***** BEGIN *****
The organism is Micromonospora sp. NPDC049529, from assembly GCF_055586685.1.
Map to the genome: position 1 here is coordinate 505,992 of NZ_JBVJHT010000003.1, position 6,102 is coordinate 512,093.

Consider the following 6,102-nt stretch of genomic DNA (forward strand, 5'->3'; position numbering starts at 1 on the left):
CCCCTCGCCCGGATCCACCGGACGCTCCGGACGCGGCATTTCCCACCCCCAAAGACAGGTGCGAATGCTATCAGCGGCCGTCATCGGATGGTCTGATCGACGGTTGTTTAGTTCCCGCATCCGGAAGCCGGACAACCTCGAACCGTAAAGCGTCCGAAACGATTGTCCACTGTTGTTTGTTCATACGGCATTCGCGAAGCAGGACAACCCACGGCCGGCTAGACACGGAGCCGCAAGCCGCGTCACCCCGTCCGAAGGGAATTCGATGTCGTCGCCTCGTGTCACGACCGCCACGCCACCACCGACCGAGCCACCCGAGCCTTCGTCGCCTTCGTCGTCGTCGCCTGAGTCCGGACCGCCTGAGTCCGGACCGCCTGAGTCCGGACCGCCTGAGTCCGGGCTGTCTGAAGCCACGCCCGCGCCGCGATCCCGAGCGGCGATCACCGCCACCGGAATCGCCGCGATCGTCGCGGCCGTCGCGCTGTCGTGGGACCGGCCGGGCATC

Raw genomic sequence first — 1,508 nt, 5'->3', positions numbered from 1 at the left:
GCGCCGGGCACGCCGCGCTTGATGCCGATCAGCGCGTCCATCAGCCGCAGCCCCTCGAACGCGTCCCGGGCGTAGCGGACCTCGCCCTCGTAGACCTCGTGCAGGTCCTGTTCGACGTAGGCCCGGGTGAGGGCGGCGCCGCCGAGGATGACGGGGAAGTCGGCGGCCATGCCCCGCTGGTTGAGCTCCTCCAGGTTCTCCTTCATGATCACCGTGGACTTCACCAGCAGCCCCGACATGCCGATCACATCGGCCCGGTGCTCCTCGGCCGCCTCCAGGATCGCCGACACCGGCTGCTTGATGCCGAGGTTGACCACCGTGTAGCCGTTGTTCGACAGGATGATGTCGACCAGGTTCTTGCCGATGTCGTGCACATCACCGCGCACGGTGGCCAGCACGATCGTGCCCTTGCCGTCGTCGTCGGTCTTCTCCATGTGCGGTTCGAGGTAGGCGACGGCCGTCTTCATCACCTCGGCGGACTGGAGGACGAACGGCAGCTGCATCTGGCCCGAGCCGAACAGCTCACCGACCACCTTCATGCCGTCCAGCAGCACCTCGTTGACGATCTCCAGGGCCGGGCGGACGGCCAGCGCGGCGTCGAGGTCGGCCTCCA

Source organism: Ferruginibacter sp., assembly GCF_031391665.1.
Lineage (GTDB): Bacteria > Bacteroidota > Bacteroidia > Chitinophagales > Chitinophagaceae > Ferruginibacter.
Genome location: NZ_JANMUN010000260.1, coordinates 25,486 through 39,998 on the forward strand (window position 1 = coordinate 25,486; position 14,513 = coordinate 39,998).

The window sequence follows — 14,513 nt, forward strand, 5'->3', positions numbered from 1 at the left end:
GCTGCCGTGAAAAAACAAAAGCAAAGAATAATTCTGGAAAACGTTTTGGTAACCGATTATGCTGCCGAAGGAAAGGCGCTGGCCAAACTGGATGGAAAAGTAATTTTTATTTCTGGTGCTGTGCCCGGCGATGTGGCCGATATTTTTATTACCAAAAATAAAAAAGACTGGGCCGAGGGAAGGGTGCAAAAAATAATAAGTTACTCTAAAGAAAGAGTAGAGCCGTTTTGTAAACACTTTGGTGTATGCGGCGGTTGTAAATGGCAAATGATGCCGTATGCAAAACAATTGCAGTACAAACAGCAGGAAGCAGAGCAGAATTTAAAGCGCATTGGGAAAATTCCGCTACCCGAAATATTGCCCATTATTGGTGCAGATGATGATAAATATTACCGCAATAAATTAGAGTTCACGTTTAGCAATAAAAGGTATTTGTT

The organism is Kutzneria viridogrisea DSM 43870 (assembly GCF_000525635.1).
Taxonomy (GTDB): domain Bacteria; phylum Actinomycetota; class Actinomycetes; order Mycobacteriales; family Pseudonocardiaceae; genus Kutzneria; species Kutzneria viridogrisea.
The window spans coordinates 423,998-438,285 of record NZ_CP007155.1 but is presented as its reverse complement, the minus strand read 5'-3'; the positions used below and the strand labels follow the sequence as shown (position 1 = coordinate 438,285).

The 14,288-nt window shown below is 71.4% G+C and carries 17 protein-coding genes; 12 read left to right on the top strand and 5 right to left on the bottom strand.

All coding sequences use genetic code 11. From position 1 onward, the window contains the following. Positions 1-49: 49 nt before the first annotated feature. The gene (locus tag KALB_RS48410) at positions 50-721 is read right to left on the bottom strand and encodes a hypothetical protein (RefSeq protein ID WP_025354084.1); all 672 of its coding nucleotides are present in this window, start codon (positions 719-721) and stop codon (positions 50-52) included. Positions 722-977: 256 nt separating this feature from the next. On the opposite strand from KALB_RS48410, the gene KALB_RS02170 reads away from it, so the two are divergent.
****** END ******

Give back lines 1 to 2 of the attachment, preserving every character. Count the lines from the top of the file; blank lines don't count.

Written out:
The organism is Micromonospora sp. NPDC049529, from assembly GCF_055586685.1.
Map to the genome: position 1 here is coordinate 505,992 of NZ_JBVJHT010000003.1, position 6,102 is coordinate 512,093.